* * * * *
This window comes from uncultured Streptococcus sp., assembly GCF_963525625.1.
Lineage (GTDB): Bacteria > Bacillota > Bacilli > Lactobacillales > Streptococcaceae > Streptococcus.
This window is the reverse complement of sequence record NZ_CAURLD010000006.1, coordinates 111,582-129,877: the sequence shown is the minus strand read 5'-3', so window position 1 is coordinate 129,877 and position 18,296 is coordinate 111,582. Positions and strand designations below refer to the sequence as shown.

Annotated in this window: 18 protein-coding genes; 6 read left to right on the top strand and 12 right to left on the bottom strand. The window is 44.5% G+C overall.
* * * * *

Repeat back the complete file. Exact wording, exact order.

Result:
This window comes from uncultured Streptococcus sp., assembly GCF_963525625.1.
Lineage (GTDB): Bacteria > Bacillota > Bacilli > Lactobacillales > Streptococcaceae > Streptococcus.
This window is the reverse complement of sequence record NZ_CAURLD010000006.1, coordinates 111,582-129,877: the sequence shown is the minus strand read 5'-3', so window position 1 is coordinate 129,877 and position 18,296 is coordinate 111,582. Positions and strand designations below refer to the sequence as shown.

Annotated in this window: 18 protein-coding genes; 6 read left to right on the top strand and 12 right to left on the bottom strand. The window is 44.5% G+C overall.